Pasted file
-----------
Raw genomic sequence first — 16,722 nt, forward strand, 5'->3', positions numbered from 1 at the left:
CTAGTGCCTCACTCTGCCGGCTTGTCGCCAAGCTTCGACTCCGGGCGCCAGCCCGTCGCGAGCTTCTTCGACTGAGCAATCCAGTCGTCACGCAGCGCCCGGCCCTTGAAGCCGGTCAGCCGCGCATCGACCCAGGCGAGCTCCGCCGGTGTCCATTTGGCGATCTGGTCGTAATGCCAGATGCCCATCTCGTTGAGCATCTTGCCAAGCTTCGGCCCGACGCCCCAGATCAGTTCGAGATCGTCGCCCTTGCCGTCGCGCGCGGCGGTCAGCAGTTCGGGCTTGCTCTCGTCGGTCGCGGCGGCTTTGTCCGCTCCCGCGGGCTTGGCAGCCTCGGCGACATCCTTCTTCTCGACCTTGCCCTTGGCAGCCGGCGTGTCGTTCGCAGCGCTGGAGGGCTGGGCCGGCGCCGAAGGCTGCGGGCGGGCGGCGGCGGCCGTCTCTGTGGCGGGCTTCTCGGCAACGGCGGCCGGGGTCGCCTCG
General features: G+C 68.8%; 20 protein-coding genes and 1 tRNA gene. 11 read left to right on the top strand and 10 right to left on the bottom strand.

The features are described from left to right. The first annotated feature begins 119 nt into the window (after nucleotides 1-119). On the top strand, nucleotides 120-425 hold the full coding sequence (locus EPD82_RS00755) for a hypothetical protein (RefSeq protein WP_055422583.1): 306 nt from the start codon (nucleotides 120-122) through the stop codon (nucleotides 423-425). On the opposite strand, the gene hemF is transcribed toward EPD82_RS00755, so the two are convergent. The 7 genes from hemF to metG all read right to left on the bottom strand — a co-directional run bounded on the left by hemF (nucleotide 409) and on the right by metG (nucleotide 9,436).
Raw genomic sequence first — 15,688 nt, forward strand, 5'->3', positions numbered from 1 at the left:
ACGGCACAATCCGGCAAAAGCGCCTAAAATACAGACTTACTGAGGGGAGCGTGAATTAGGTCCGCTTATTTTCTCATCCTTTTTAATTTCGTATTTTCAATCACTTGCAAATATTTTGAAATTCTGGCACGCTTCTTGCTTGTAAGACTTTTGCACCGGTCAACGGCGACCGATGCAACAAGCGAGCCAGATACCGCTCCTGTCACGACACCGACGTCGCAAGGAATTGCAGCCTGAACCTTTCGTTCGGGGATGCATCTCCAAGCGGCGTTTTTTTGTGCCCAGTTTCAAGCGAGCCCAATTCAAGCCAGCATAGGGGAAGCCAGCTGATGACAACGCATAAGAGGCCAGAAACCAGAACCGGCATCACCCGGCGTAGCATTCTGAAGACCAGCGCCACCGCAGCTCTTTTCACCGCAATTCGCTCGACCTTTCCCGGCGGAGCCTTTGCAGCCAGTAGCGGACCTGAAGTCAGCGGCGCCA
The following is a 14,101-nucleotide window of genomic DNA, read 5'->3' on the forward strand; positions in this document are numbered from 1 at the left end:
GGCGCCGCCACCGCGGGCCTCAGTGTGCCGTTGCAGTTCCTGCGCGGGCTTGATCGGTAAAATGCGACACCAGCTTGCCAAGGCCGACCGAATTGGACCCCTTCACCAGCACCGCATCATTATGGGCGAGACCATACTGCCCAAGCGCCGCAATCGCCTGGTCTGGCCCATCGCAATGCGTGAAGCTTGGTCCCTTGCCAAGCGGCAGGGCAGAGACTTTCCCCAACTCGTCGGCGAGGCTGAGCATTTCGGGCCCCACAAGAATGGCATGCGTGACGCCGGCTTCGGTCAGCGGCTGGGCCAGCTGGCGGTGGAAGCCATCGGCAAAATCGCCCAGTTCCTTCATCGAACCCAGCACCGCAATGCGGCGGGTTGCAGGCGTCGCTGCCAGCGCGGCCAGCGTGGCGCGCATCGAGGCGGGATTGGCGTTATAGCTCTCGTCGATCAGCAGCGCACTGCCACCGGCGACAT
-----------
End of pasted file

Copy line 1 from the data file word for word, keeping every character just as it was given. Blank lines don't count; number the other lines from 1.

Raw genomic sequence first — 16,722 nt, forward strand, 5'->3', positions numbered from 1 at the left: